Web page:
Whether it be ADD/ADHD or Disruptive Behavior Disorder, by definition, the child displays an inability to attend to tasks and the ability to attend varies from child to child. The biology of the child is such that they can be extremely active a great deal of the time. If their needs for activity are not met, or are restricted, the high level of activity can organize into disruptive behavior(s) and make a difficult situation worse.
Here, too, we can set up behavioral interventions (technically tested and approved to be consistent with the best Applied Behavioral interventions). BUT what about the physical and emotional drain on parents, let alone the lack of attention to any sibling(s)? What are the parents feeling about their child, and toward themselves for having those feelings? What is the child picking up in terms of the parent’s feelings toward them? As a result of these feelings, what are the consequences/punishments and rewards/reinforcement that are being implemented? Are the rewards or consequences too severe, too lenient, inconsistent, or non-existent with resulting ineffectiveness and/or unintended consequences?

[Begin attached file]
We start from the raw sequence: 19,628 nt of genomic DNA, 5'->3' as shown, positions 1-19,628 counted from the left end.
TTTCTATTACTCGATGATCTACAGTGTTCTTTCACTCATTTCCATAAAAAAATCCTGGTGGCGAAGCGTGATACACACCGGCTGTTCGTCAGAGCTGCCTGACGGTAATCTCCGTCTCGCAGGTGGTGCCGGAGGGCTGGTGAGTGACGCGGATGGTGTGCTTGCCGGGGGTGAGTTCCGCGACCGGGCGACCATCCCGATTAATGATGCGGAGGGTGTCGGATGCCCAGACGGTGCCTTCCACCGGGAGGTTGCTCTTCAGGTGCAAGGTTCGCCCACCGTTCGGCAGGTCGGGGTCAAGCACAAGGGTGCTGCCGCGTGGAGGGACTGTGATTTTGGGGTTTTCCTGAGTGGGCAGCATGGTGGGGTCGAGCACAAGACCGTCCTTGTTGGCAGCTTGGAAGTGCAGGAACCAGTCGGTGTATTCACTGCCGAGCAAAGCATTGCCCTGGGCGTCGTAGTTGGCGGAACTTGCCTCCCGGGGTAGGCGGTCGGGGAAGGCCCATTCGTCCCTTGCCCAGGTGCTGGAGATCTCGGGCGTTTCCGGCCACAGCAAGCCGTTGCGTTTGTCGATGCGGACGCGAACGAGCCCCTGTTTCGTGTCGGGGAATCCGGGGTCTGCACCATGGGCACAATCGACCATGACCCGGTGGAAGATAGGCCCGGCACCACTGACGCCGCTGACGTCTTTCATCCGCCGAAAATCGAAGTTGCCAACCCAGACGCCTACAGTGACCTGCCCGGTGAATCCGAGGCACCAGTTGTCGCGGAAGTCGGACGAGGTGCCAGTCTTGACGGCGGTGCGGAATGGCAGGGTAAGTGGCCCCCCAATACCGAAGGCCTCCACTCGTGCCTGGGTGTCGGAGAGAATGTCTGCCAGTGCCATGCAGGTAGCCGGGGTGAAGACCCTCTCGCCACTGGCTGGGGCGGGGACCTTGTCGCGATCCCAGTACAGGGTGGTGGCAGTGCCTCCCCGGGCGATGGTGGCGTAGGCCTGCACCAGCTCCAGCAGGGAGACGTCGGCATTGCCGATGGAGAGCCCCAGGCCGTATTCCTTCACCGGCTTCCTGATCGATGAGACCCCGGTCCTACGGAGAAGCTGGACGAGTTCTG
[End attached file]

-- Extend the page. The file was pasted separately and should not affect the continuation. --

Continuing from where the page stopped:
In my approach, I work with the child’s biology to understand their activity level and gain the ability to direct and/or re-direct their behavior. Behavioral interventions are designed to help the child focus on regulating their attention and focusing their efforts on completing a desired activity. I work to discover if the child is really trying and succeeding or, in spite of their efforts, they “can’t help themselves.” How much can a parent cope with high activity if they, too, are highly active? This can happen: A hyperactive parent with a hyperactive child…no problem! A hyperactive child with a Zen-like parent could be a big problem…like no Zen for mom!
Children with significant acting out or drug addiction can also benefit from behavioral and dynamic interventions. Arguably, there is both a biological need and/or a social/emotional need for the drugs. Having a full developmental, psychiatric, and educational/social emotional assessment is critical to understanding the genesis of the behavior. After a child returns from detoxification programs, in which a therapeutic environment supported healthier behaviors and utilizing new skills to cope, support needs to continue and the child weaned upon return “home.” If the child’s independence and efforts are not supported or generalized to everyday life, reoccurrence is likely.